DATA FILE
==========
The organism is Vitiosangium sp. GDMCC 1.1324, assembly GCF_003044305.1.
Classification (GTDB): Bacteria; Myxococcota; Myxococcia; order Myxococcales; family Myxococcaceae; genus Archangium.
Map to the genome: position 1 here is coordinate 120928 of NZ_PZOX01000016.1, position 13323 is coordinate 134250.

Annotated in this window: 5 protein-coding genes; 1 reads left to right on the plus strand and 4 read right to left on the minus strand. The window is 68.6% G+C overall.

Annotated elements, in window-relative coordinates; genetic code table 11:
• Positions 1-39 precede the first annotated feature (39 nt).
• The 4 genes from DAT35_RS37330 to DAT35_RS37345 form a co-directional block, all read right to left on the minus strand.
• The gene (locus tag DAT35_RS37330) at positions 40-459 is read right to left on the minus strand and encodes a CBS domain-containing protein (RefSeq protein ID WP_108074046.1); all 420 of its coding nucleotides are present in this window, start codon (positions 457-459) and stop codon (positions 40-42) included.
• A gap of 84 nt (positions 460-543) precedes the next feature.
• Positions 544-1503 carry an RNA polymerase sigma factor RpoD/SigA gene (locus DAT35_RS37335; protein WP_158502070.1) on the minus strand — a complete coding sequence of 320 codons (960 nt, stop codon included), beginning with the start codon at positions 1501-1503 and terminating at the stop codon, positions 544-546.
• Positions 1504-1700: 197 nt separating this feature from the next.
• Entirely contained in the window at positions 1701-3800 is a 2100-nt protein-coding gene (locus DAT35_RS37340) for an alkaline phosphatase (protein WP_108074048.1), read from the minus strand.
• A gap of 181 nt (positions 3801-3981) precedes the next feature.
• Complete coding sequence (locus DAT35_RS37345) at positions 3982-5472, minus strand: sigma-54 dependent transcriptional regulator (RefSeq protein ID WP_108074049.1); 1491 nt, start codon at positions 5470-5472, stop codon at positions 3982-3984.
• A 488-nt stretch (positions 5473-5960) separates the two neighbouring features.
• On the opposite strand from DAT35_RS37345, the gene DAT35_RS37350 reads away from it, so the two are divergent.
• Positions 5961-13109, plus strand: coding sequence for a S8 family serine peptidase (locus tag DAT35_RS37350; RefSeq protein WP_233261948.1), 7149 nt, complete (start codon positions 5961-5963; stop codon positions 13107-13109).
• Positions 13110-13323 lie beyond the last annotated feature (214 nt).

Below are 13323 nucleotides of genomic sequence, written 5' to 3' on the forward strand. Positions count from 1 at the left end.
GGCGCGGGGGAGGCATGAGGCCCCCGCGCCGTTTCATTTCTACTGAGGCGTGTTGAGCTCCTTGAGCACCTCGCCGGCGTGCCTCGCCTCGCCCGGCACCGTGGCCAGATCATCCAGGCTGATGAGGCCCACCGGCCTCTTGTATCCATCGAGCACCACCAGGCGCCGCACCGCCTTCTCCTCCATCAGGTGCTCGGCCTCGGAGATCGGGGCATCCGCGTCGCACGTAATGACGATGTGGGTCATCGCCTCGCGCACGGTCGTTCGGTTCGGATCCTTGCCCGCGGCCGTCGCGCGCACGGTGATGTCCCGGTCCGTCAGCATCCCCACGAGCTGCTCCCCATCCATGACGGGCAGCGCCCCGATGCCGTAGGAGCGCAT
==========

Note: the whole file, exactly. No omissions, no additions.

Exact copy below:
The organism is Vitiosangium sp. GDMCC 1.1324, assembly GCF_003044305.1.
Classification (GTDB): Bacteria; Myxococcota; Myxococcia; order Myxococcales; family Myxococcaceae; genus Archangium.
Map to the genome: position 1 here is coordinate 120928 of NZ_PZOX01000016.1, position 13323 is coordinate 134250.

Annotated in this window: 5 protein-coding genes; 1 reads left to right on the plus strand and 4 read right to left on the minus strand. The window is 68.6% G+C overall.

Annotated elements, in window-relative coordinates; genetic code table 11:
• Positions 1-39 precede the first annotated feature (39 nt).
• The 4 genes from DAT35_RS37330 to DAT35_RS37345 form a co-directional block, all read right to left on the minus strand.
• The gene (locus tag DAT35_RS37330) at positions 40-459 is read right to left on the minus strand and encodes a CBS domain-containing protein (RefSeq protein ID WP_108074046.1); all 420 of its coding nucleotides are present in this window, start codon (positions 457-459) and stop codon (positions 40-42) included.
• A gap of 84 nt (positions 460-543) precedes the next feature.
• Positions 544-1503 carry an RNA polymerase sigma factor RpoD/SigA gene (locus DAT35_RS37335; protein WP_158502070.1) on the minus strand — a complete coding sequence of 320 codons (960 nt, stop codon included), beginning with the start codon at positions 1501-1503 and terminating at the stop codon, positions 544-546.
• Positions 1504-1700: 197 nt separating this feature from the next.
• Entirely contained in the window at positions 1701-3800 is a 2100-nt protein-coding gene (locus DAT35_RS37340) for an alkaline phosphatase (protein WP_108074048.1), read from the minus strand.
• A gap of 181 nt (positions 3801-3981) precedes the next feature.
• Complete coding sequence (locus DAT35_RS37345) at positions 3982-5472, minus strand: sigma-54 dependent transcriptional regulator (RefSeq protein ID WP_108074049.1); 1491 nt, start codon at positions 5470-5472, stop codon at positions 3982-3984.
• A 488-nt stretch (positions 5473-5960) separates the two neighbouring features.
• On the opposite strand from DAT35_RS37345, the gene DAT35_RS37350 reads away from it, so the two are divergent.
• Positions 5961-13109, plus strand: coding sequence for a S8 family serine peptidase (locus tag DAT35_RS37350; RefSeq protein WP_233261948.1), 7149 nt, complete (start codon positions 5961-5963; stop codon positions 13107-13109).
• Positions 13110-13323 lie beyond the last annotated feature (214 nt).

Below are 13323 nucleotides of genomic sequence, written 5' to 3' on the forward strand. Positions count from 1 at the left end.
GGCGCGGGGGAGGCATGAGGCCCCCGCGCCGTTTCATTTCTACTGAGGCGTGTTGAGCTCCTTGAGCACCTCGCCGGCGTGCCTCGCCTCGCCCGGCACCGTGGCCAGATCATCCAGGCTGATGAGGCCCACCGGCCTCTTGTATCCATCGAGCACCACCAGGCGCCGCACCGCCTTCTCCTCCATCAGGTGCTCGGCCTCGGAGATCGGGGCATCCGCGTCGCACGTAATGACGATGTGGGTCATCGCCTCGCGCACGGTCGTTCGGTTCGGATCCTTGCCCGCGGCCGTCGCGCGCACGGTGATGTCCCGGTCCGTCAGCATCCCCACGAGCTGCTCCCCATCCATGACGGGCAGCGCCCCGATGCCGTAGGAGCGCAT